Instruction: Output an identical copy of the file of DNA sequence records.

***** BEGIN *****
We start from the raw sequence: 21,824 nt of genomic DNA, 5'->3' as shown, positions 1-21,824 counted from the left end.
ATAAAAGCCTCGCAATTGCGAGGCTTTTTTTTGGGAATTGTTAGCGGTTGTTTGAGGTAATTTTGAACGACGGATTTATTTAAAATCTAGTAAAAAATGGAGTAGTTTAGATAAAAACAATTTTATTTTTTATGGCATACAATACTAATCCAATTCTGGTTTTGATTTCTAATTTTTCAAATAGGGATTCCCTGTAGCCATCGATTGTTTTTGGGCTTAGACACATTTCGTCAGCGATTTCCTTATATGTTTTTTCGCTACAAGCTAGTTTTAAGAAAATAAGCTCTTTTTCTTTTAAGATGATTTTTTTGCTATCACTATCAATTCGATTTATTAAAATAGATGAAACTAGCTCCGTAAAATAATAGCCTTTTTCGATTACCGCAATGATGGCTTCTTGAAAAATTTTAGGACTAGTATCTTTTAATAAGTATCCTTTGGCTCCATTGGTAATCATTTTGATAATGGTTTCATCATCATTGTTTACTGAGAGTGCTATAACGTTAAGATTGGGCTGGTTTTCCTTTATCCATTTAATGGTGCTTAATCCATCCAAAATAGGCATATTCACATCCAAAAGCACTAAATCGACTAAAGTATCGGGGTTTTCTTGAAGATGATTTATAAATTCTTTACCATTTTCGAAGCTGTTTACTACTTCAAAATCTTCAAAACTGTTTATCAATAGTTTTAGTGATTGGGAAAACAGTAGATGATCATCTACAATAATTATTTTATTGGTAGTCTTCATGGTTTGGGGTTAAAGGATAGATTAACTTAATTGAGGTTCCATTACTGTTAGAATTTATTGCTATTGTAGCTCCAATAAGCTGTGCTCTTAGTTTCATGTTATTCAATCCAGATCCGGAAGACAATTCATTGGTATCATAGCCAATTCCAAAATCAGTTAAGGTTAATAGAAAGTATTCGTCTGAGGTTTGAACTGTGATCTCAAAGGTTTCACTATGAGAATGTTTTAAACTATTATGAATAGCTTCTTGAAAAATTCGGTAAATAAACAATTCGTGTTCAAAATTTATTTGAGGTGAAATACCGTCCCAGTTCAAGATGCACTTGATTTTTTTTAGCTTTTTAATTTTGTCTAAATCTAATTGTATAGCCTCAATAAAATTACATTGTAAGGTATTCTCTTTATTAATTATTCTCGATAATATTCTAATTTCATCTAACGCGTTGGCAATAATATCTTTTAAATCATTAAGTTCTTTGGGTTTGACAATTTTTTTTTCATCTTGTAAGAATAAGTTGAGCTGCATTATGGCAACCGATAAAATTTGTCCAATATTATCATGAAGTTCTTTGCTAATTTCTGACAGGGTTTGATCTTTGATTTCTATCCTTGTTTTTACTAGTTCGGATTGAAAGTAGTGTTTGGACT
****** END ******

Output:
We start from the raw sequence: 21,824 nt of genomic DNA, 5'->3' as shown, positions 1-21,824 counted from the left end.
ATAAAAGCCTCGCAATTGCGAGGCTTTTTTTTGGGAATTGTTAGCGGTTGTTTGAGGTAATTTTGAACGACGGATTTATTTAAAATCTAGTAAAAAATGGAGTAGTTTAGATAAAAACAATTTTATTTTTTATGGCATACAATACTAATCCAATTCTGGTTTTGATTTCTAATTTTTCAAATAGGGATTCCCTGTAGCCATCGATTGTTTTTGGGCTTAGACACATTTCGTCAGCGATTTCCTTATATGTTTTTTCGCTACAAGCTAGTTTTAAGAAAATAAGCTCTTTTTCTTTTAAGATGATTTTTTTGCTATCACTATCAATTCGATTTATTAAAATAGATGAAACTAGCTCCGTAAAATAATAGCCTTTTTCGATTACCGCAATGATGGCTTCTTGAAAAATTTTAGGACTAGTATCTTTTAATAAGTATCCTTTGGCTCCATTGGTAATCATTTTGATAATGGTTTCATCATCATTGTTTACTGAGAGTGCTATAACGTTAAGATTGGGCTGGTTTTCCTTTATCCATTTAATGGTGCTTAATCCATCCAAAATAGGCATATTCACATCCAAAAGCACTAAATCGACTAAAGTATCGGGGTTTTCTTGAAGATGATTTATAAATTCTTTACCATTTTCGAAGCTGTTTACTACTTCAAAATCTTCAAAACTGTTTATCAATAGTTTTAGTGATTGGGAAAACAGTAGATGATCATCTACAATAATTATTTTATTGGTAGTCTTCATGGTTTGGGGTTAAAGGATAGATTAACTTAATTGAGGTTCCATTACTGTTAGAATTTATTGCTATTGTAGCTCCAATAAGCTGTGCTCTTAGTTTCATGTTATTCAATCCAGATCCGGAAGACAATTCATTGGTATCATAGCCAATTCCAAAATCAGTTAAGGTTAATAGAAAGTATTCGTCTGAGGTTTGAACTGTGATCTCAAAGGTTTCACTATGAGAATGTTTTAAACTATTATGAATAGCTTCTTGAAAAATTCGGTAAATAAACAATTCGTGTTCAAAATTTATTTGAGGTGAAATACCGTCCCAGTTCAAGATGCACTTGATTTTTTTTAGCTTTTTAATTTTGTCTAAATCTAATTGTATAGCCTCAATAAAATTACATTGTAAGGTATTCTCTTTATTAATTATTCTCGATAATATTCTAATTTCATCTAACGCGTTGGCAATAATATCTTTTAAATCATTAAGTTCTTTGGGTTTGACAATTTTTTTTTCATCTTGTAAGAATAAGTTGAGCTGCATTATGGCAACCGATAAAATTTGTCCAATATTATCATGAAGTTCTTTGCTAATTTCTGACAGGGTTTGATCTTTGATTTCTATCCTTGTTTTTACTAGTTCGGATTGAAAGTAGTGTTTGGACT